Versatility is welcome, but it has to ring true to the people watching the show. If the audience doesn’t believe that the contestant really likes the song, then it can hurt the contestant’s credibility (and the judge/mentor’s credibility) in the long run. This is was the main problem that many viewers had with Lakoda Rayne, a female quartet that was created by “The X Factor” from contestants who were rejected as solo singers by the show and allowed to continue in the competition only on the condition that they join this group. Paula Abdul was Lakoda Rayne’s mentor on the show, and several viewers (and a few of the judges) expressed doubt that Lakoda Rayne was sincere about liking the music they were assigned to perform as a group, because Lakoda Rayne did not seem entirely comfortable with the group’s musical identity. Lakoda Rayne admitted in interviews that the group had a lot of difficulties in choosing which songs to perform — and yet none of those struggles were shown on TV. In many cases, numerous people thought that “The X Factor” fell short in giving viewers the opportunity to see the contestants’ real personalities and who they are as artists because viewers almost never got see how the contestants’ performance songs were chosen.
Replacements for Steve Jones and Nicole Scherzinger
It’s no secret that host Jones and judge Scherzinger are very unpopular with viewers. As previously reported, many people think that Jones is a dull, humorless and awkward host, especially during the live episodes. Scherzinger is even more disliked by “X Factor” viewers than Jones is, because most viewers think she is ditzy, inarticulate, too emotional, “fake” and a horrible decision maker when it comes to performances from contestants in her mentor category and when it comes to eliminating contestants. Even though there were rumors that Scherzinger might go back to hosting the show (which was the “X Factor” job she originally had before she replaced Cheryl Cole on the judging panel; footage of Scherzinger co-hosting with Jones was never shown on TV), unfortunately for Scherzinger, the majority of feedback from viewers is that they don’t want her on “The X Factor” at all.
Viewers want a host who looks like he or she is having fun on stage, who genuinely acts comfortable with the contestants, and who can interact skillfully with the judges. They also want a host who isn’t easily rattled by the pressure of having to finish a live show on time while entertaining an audience. As for what people want in an “X Factor” judge, they want credibility in the music industry, confidence (not arrogance) and a great personality. Viewers don’t like to see judges who have crying meltdowns every time they have to do their job of eliminating contestants. It’s expected that people (including the judges) will cry on the show, but when the sobbing is constant and when it gets in the way of doing a good job, that’s when viewers start to dislike the perpetual crier.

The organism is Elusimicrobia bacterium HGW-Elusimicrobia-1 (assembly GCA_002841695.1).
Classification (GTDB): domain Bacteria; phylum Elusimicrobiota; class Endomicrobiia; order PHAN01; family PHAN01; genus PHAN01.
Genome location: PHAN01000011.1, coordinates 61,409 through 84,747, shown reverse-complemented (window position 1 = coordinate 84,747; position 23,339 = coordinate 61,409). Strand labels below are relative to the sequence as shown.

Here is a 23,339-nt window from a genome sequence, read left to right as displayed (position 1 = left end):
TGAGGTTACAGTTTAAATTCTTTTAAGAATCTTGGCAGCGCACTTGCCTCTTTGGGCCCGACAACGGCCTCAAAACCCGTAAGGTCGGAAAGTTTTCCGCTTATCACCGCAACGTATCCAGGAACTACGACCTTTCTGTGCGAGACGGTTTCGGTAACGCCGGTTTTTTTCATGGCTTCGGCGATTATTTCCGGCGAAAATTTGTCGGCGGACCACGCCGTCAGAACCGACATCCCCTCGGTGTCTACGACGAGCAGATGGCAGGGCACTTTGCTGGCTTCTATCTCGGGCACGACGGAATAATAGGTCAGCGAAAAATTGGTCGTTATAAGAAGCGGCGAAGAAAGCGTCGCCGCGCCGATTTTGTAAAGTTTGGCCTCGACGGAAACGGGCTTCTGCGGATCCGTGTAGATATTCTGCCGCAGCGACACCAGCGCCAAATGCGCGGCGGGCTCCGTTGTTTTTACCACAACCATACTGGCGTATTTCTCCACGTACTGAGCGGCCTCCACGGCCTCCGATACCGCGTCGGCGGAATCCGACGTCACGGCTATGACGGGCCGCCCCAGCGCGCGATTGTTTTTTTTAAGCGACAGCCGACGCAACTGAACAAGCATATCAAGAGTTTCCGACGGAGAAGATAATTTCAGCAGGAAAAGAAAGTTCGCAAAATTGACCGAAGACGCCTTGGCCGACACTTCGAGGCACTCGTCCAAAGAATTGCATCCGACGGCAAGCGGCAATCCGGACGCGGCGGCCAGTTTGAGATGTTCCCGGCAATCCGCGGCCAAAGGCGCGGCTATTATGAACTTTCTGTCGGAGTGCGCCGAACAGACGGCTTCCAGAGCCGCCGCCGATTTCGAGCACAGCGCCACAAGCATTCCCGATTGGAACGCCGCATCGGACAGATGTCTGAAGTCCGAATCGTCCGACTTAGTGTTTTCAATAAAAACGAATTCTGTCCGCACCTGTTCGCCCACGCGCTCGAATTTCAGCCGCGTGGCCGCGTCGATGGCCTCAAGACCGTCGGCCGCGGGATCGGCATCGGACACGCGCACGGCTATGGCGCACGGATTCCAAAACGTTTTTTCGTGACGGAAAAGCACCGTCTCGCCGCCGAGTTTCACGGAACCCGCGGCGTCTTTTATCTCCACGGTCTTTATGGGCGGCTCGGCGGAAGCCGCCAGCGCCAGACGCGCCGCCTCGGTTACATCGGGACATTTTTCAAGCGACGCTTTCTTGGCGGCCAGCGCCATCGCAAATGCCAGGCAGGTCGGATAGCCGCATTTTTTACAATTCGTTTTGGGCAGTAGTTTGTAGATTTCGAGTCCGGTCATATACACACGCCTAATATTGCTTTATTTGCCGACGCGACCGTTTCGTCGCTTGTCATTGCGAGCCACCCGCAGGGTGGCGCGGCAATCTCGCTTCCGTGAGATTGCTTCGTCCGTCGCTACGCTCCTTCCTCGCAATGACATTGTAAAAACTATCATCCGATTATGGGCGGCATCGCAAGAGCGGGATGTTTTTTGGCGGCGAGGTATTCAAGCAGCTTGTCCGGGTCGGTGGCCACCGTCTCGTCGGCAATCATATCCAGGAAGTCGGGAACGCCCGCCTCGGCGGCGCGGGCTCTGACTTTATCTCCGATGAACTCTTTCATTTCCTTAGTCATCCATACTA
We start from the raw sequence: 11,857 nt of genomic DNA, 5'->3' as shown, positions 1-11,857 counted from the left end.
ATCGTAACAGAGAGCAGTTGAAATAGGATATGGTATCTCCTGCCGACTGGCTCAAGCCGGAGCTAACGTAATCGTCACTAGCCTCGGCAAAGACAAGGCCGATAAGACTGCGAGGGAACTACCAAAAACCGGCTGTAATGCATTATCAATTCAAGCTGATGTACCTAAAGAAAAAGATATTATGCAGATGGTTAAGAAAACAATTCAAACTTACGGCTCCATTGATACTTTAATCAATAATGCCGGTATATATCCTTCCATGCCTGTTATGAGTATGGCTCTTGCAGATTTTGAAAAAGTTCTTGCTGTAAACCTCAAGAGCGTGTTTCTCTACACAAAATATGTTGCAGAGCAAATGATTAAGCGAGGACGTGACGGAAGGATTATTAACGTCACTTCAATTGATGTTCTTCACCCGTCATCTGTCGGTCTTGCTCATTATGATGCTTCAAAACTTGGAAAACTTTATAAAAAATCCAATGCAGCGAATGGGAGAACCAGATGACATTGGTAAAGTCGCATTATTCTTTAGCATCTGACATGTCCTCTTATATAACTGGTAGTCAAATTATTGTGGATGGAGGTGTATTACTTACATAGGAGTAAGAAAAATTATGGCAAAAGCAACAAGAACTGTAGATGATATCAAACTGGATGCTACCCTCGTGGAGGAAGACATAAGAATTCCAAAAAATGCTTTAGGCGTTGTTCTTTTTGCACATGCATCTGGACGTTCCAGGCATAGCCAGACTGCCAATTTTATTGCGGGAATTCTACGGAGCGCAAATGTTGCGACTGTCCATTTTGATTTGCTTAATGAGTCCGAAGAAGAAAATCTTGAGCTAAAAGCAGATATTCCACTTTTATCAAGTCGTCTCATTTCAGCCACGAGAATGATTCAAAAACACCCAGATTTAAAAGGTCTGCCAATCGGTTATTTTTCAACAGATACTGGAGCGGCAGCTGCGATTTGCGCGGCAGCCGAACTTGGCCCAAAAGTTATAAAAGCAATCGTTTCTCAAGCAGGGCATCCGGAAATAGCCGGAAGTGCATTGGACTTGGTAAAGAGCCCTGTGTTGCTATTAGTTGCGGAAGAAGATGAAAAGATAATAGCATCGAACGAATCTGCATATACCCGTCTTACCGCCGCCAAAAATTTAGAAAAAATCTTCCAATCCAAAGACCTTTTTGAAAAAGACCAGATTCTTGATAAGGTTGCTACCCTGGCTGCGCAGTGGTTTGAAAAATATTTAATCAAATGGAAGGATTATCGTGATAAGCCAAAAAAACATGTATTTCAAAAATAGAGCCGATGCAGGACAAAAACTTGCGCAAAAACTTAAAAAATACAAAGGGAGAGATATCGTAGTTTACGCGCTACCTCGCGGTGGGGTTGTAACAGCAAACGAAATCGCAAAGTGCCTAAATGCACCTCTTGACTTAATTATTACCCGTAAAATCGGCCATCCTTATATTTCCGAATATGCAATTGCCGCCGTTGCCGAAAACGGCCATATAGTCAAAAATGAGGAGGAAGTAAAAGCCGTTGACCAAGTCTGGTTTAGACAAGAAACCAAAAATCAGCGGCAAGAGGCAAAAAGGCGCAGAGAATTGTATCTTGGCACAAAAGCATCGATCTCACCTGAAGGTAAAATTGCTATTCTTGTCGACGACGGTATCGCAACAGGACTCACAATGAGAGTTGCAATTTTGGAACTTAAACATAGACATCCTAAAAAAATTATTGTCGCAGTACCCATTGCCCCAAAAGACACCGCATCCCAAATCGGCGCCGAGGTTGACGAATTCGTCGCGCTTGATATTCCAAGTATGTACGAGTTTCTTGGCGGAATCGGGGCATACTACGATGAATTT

Less Distractions on Stage During Contestants’ Performances
A recurring complaint about “The X Factor” is that there are too many unwelcome distractions on stage while contestants are performing — too many backup dancers, too many blinding lights, too many unnecessary props and gimmicks. Viewers say that everything is just too, too much with “The X Factor” on stage, as if the show is trying to out-do “American Idol” in stage production.
Not all contestants want to be like Lady Gaga, whose stage show is about flashiness, daring costumes and a circus-like atmosphere. Viewers say that “The X Factor” should tailor each performance to fit a contestant’s artistic personality, not force them into stage productions or wardrobe that diminish or overshadow their performances. When a rock musician like Josh Krajcik is performing what he does best, it looks ridiculous when he is surrounded by backup dancers who look like they’re performing in a Cirque du Soleil production. As the cliché goes, sometimes less is really more.
More Emphasis on Developing Great Talent, Less Emphasis on Crazy Contestants and Sob Stories
We all know that “The X Factor” has copied the “American Idol” idea of showing bad performances and crazy contestants during the audition phase of the show. Viewers have come to expect that type of programming, so it’s not going away anytime soon. The problem is that in the audition episodes, people think “The X Factor” spends too much time showing the crazy and the untalented contestants and not enough time showcasing those who have a real chance of winning. Viewers basically think bad contestants are better off being shown in small doses, not long 10-minute segments, because viewers think that the truly talented contestants should get more air time in the audition episodes.
When it comes to contestants who make it to through to the live episodes, viewers also think “The X Factor” has been too heavy-handed in emphasizing sob stories of contestants. If someone was in abusive relationship, has big financial problems, battled an addiction or has any other personal issues outside of the show, it’s OK to mention it a few times. But when viewers are constantly hit over the head with these sob stories, it’s an annoying distraction from why the contestants are there: to be judged on their performances on stage.
Many people think that “The X Factor” is wasting opportunities to show more of what goes on with the mentors developing the talent of the contestants. People would like “The X Factor” to show more footage of the contestants interacting with their mentors, because it’s the relationships with the mentors — not the relationships with the abusive ex, financially strapped parents, drug counselor, etc. — that make the performance decisions that are crucial to winning on the show.
Time will tell if the decision makers for “The X Factor” U.S. will listen to the public’s feedback about what viewers really want to see on the show, but one thing is for sure: If the show continues to make the same mistakes that turned people off in the first season, then it will continue to lose viewers.